Q: What therapy services do you offer at Carolina Therapy Connection?
A: We offer occupational therapy, physical therapy, and speech therapy services for children birth through 21 years old.
Q: What is Occupational Therapy?
A: Occupational Therapy (OT) promotes health by enabling people to perform meaningful and purposeful occupations. A pediatric occupational therapist and child work together to develop and/or improve the necessary skills for daily living through activity and play, which is a child’s main occupation. Some other occupations a child may have are: learning, going to school, performing self-care skills, etc. Occupational Therapy focuses on developmental skills that are required for fine and gross motor coordination, school readiness, and self-care. OT’s also provide treatment to help improve focus and attention, play and social interactions, eye-hand coordination, regulatory behaviors, and more. Occupational Therapists use play, toys, music, and games to motivate children to achieve the goals of therapy.
Q: Does my child need Occupational Therapy?
A: Take a look at our Occupational Therapy Referral Checklist to help you determine if an Occupational Therapy referral is needed. If you are concerned about your child’s development of feeding skills, motor skills, handwriting/school skills, self-help skills or their ability to handle a variety of sensory input, please contact us to schedule an appointment. A developmental screening is free and will help you determine if an evaluation is necessary.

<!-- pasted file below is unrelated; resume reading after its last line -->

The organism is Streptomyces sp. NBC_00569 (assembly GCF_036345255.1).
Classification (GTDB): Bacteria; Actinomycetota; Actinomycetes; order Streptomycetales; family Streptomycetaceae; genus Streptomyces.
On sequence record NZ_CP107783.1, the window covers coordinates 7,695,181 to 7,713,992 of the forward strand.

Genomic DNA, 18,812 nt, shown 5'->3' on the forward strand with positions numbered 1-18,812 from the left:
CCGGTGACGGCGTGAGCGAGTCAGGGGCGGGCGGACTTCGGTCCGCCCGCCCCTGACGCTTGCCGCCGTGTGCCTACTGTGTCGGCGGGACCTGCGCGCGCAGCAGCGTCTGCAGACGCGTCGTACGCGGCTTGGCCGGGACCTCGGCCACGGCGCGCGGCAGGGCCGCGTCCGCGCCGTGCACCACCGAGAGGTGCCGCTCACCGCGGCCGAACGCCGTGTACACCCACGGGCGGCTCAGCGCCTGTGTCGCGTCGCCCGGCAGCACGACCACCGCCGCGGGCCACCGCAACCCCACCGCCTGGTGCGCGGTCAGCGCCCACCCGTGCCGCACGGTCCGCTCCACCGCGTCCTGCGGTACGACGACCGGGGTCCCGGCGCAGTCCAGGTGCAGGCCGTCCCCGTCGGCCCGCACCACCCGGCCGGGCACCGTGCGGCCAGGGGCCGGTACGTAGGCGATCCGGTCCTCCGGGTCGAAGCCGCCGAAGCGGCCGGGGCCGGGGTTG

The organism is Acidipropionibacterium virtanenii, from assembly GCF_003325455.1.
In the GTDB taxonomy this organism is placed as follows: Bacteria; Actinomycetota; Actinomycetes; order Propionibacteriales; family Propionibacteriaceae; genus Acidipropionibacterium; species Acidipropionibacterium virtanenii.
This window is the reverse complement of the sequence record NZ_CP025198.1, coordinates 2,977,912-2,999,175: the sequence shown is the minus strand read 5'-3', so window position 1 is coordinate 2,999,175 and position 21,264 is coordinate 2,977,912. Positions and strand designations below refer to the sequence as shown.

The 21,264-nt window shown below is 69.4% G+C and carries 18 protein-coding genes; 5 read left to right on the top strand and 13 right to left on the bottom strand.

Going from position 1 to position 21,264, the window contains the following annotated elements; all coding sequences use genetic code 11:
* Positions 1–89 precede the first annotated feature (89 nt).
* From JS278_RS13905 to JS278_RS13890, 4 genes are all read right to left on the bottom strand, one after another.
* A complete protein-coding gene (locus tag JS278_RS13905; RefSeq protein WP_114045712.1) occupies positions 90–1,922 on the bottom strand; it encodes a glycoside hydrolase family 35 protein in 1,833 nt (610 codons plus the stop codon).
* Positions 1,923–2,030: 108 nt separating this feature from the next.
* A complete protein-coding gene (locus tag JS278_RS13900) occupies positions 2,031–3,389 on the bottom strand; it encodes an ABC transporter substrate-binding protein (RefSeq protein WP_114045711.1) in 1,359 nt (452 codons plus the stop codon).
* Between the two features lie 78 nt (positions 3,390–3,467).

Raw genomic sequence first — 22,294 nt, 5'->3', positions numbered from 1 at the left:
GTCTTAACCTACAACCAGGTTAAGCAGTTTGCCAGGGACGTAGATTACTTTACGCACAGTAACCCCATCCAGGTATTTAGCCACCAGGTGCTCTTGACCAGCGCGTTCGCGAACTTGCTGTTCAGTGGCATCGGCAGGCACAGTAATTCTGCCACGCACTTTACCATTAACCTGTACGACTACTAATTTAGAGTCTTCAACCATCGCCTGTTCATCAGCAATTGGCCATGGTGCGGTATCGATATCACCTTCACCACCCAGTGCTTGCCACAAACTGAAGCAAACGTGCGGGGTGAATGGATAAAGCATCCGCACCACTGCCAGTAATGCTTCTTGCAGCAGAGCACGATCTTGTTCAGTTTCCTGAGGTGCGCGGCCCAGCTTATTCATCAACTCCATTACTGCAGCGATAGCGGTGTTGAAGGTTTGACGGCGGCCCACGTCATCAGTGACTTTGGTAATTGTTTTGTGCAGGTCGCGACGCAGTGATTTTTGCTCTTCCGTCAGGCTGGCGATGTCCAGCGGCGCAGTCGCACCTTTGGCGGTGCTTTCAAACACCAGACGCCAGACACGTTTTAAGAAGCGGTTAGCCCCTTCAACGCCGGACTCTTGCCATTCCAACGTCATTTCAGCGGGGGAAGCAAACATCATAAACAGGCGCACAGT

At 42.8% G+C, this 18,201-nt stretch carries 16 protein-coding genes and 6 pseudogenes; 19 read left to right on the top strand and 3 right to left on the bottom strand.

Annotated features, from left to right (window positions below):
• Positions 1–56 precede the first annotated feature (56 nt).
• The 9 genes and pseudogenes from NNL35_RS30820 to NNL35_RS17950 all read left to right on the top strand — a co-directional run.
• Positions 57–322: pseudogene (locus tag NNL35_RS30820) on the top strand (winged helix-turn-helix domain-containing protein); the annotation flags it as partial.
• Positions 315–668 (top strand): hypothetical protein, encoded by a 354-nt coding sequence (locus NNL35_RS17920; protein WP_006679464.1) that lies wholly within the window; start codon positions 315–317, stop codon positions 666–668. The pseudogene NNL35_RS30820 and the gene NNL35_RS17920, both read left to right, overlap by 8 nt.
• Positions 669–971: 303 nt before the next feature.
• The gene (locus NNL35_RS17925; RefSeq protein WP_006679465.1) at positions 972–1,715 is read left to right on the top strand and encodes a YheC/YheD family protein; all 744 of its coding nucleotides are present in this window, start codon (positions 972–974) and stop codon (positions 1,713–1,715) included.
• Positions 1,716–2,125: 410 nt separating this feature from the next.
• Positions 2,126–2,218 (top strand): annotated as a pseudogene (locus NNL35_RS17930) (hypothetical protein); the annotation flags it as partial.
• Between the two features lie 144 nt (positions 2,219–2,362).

Q: What is Speech Therapy?
A: Speech and language therapy is concerned with the management of disorders of speech, language, communication and swallowing in children. Speech therapist’s work with children who are exhibiting the following characteristics:
Q: What is Physical Therapy?
A: Pediatric physical therapists evaluate and provide treatment for children who have concerns with motor skills. Your child might need physical therapy to help with developmental delay, a birth defect, chronic illness or an injury.
Physical therapy helps develop the strength and range of motion children need to move through their environment easily and effectively. Physical therapy goals often include help with developmental milestones like sitting, standing, crawling and walking. Physical therapists also assess the need for orthotics, like splints and braces, and recommend adaptive equipment.